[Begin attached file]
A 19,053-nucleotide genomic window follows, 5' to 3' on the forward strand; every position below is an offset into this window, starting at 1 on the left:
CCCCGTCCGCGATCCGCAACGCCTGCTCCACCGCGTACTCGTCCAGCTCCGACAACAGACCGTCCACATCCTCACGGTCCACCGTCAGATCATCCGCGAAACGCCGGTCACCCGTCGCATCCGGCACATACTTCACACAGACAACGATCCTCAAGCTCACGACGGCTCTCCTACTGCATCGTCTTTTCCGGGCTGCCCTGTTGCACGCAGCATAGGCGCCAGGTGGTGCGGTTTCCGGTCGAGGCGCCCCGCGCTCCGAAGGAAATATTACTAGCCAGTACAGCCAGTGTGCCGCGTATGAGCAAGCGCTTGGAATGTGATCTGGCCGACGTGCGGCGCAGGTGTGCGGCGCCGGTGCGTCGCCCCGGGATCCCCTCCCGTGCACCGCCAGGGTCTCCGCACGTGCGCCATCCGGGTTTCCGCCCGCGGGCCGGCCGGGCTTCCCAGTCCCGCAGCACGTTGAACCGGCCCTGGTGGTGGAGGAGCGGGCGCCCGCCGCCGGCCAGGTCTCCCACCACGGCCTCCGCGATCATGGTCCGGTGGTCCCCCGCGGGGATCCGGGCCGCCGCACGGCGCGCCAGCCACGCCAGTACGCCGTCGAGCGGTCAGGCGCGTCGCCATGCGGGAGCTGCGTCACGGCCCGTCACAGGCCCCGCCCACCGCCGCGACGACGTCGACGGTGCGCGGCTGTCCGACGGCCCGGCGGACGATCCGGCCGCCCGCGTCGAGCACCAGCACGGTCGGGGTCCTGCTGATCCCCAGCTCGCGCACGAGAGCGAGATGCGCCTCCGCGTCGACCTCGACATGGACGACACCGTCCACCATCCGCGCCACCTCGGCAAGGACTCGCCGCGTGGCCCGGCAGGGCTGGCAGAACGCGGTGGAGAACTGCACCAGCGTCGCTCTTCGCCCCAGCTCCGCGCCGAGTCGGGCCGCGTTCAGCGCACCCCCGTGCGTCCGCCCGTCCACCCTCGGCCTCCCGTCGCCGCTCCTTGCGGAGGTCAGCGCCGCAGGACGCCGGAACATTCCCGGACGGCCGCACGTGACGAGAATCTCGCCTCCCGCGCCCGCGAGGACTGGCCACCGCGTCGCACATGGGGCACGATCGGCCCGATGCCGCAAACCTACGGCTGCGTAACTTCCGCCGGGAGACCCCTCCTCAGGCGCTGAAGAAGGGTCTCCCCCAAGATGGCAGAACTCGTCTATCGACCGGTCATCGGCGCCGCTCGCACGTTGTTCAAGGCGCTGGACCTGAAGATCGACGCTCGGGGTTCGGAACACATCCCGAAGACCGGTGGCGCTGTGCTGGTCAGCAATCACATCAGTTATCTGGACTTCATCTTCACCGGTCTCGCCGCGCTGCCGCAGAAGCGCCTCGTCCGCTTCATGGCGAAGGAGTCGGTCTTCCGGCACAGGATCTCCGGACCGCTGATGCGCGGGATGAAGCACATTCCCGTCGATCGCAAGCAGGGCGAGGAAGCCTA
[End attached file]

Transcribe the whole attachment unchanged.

A 19,053-nucleotide genomic window follows, 5' to 3' on the forward strand; every position below is an offset into this window, starting at 1 on the left:
CCCCGTCCGCGATCCGCAACGCCTGCTCCACCGCGTACTCGTCCAGCTCCGACAACAGACCGTCCACATCCTCACGGTCCACCGTCAGATCATCCGCGAAACGCCGGTCACCCGTCGCATCCGGCACATACTTCACACAGACAACGATCCTCAAGCTCACGACGGCTCTCCTACTGCATCGTCTTTTCCGGGCTGCCCTGTTGCACGCAGCATAGGCGCCAGGTGGTGCGGTTTCCGGTCGAGGCGCCCCGCGCTCCGAAGGAAATATTACTAGCCAGTACAGCCAGTGTGCCGCGTATGAGCAAGCGCTTGGAATGTGATCTGGCCGACGTGCGGCGCAGGTGTGCGGCGCCGGTGCGTCGCCCCGGGATCCCCTCCCGTGCACCGCCAGGGTCTCCGCACGTGCGCCATCCGGGTTTCCGCCCGCGGGCCGGCCGGGCTTCCCAGTCCCGCAGCACGTTGAACCGGCCCTGGTGGTGGAGGAGCGGGCGCCCGCCGCCGGCCAGGTCTCCCACCACGGCCTCCGCGATCATGGTCCGGTGGTCCCCCGCGGGGATCCGGGCCGCCGCACGGCGCGCCAGCCACGCCAGTACGCCGTCGAGCGGTCAGGCGCGTCGCCATGCGGGAGCTGCGTCACGGCCCGTCACAGGCCCCGCCCACCGCCGCGACGACGTCGACGGTGCGCGGCTGTCCGACGGCCCGGCGGACGATCCGGCCGCCCGCGTCGAGCACCAGCACGGTCGGGGTCCTGCTGATCCCCAGCTCGCGCACGAGAGCGAGATGCGCCTCCGCGTCGACCTCGACATGGACGACACCGTCCACCATCCGCGCCACCTCGGCAAGGACTCGCCGCGTGGCCCGGCAGGGCTGGCAGAACGCGGTGGAGAACTGCACCAGCGTCGCTCTTCGCCCCAGCTCCGCGCCGAGTCGGGCCGCGTTCAGCGCACCCCCGTGCGTCCGCCCGTCCACCCTCGGCCTCCCGTCGCCGCTCCTTGCGGAGGTCAGCGCCGCAGGACGCCGGAACATTCCCGGACGGCCGCACGTGACGAGAATCTCGCCTCCCGCGCCCGCGAGGACTGGCCACCGCGTCGCACATGGGGCACGATCGGCCCGATGCCGCAAACCTACGGCTGCGTAACTTCCGCCGGGAGACCCCTCCTCAGGCGCTGAAGAAGGGTCTCCCCCAAGATGGCAGAACTCGTCTATCGACCGGTCATCGGCGCCGCTCGCACGTTGTTCAAGGCGCTGGACCTGAAGATCGACGCTCGGGGTTCGGAACACATCCCGAAGACCGGTGGCGCTGTGCTGGTCAGCAATCACATCAGTTATCTGGACTTCATCTTCACCGGTCTCGCCGCGCTGCCGCAGAAGCGCCTCGTCCGCTTCATGGCGAAGGAGTCGGTCTTCCGGCACAGGATCTCCGGACCGCTGATGCGCGGGATGAAGCACATTCCCGTCGATCGCAAGCAGGGCGAGGAAGCCTA